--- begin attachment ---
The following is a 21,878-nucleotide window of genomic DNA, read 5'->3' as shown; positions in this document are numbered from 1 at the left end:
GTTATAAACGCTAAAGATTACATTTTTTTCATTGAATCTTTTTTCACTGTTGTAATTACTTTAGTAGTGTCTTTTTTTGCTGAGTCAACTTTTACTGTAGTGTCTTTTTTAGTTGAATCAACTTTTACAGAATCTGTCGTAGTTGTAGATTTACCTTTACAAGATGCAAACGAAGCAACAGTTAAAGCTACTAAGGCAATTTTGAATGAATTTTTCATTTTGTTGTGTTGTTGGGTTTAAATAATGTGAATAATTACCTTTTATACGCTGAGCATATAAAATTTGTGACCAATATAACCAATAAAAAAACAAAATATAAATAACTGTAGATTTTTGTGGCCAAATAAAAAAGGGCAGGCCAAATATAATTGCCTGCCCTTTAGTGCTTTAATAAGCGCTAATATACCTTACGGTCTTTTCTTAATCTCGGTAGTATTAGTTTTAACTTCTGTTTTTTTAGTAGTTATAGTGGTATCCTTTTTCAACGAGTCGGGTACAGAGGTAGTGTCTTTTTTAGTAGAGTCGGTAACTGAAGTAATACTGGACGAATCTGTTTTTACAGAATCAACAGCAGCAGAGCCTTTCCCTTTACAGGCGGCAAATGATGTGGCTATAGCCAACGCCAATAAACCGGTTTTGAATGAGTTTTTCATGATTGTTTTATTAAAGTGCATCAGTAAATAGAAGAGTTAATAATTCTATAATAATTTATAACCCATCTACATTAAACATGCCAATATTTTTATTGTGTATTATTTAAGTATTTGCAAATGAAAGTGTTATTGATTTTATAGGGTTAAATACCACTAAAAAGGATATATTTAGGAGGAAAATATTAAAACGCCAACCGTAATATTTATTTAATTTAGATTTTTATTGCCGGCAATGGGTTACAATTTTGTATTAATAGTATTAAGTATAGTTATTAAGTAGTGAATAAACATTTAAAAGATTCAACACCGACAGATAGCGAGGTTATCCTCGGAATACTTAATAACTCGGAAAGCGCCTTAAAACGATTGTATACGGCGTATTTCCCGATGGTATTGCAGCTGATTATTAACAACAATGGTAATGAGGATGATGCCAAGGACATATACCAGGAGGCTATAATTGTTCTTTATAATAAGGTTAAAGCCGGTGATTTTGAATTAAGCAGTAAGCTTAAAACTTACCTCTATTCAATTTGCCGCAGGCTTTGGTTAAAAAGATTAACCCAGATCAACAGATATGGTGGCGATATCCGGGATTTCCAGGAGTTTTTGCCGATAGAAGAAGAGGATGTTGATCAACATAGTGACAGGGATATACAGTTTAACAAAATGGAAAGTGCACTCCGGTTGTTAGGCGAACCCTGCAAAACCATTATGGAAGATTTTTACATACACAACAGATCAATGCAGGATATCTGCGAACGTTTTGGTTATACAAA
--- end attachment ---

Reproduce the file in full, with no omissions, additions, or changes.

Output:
The following is a 21,878-nucleotide window of genomic DNA, read 5'->3' as shown; positions in this document are numbered from 1 at the left end:
GTTATAAACGCTAAAGATTACATTTTTTTCATTGAATCTTTTTTCACTGTTGTAATTACTTTAGTAGTGTCTTTTTTTGCTGAGTCAACTTTTACTGTAGTGTCTTTTTTAGTTGAATCAACTTTTACAGAATCTGTCGTAGTTGTAGATTTACCTTTACAAGATGCAAACGAAGCAACAGTTAAAGCTACTAAGGCAATTTTGAATGAATTTTTCATTTTGTTGTGTTGTTGGGTTTAAATAATGTGAATAATTACCTTTTATACGCTGAGCATATAAAATTTGTGACCAATATAACCAATAAAAAAACAAAATATAAATAACTGTAGATTTTTGTGGCCAAATAAAAAAGGGCAGGCCAAATATAATTGCCTGCCCTTTAGTGCTTTAATAAGCGCTAATATACCTTACGGTCTTTTCTTAATCTCGGTAGTATTAGTTTTAACTTCTGTTTTTTTAGTAGTTATAGTGGTATCCTTTTTCAACGAGTCGGGTACAGAGGTAGTGTCTTTTTTAGTAGAGTCGGTAACTGAAGTAATACTGGACGAATCTGTTTTTACAGAATCAACAGCAGCAGAGCCTTTCCCTTTACAGGCGGCAAATGATGTGGCTATAGCCAACGCCAATAAACCGGTTTTGAATGAGTTTTTCATGATTGTTTTATTAAAGTGCATCAGTAAATAGAAGAGTTAATAATTCTATAATAATTTATAACCCATCTACATTAAACATGCCAATATTTTTATTGTGTATTATTTAAGTATTTGCAAATGAAAGTGTTATTGATTTTATAGGGTTAAATACCACTAAAAAGGATATATTTAGGAGGAAAATATTAAAACGCCAACCGTAATATTTATTTAATTTAGATTTTTATTGCCGGCAATGGGTTACAATTTTGTATTAATAGTATTAAGTATAGTTATTAAGTAGTGAATAAACATTTAAAAGATTCAACACCGACAGATAGCGAGGTTATCCTCGGAATACTTAATAACTCGGAAAGCGCCTTAAAACGATTGTATACGGCGTATTTCCCGATGGTATTGCAGCTGATTATTAACAACAATGGTAATGAGGATGATGCCAAGGACATATACCAGGAGGCTATAATTGTTCTTTATAATAAGGTTAAAGCCGGTGATTTTGAATTAAGCAGTAAGCTTAAAACTTACCTCTATTCAATTTGCCGCAGGCTTTGGTTAAAAAGATTAACCCAGATCAACAGATATGGTGGCGATATCCGGGATTTCCAGGAGTTTTTGCCGATAGAAGAAGAGGATGTTGATCAACATAGTGACAGGGATATACAGTTTAACAAAATGGAAAGTGCACTCCGGTTGTTAGGCGAACCCTGCAAAACCATTATGGAAGATTTTTACATACACAACAGATCAATGCAGGATATCTGCGAACGTTTTGGTTATACAAA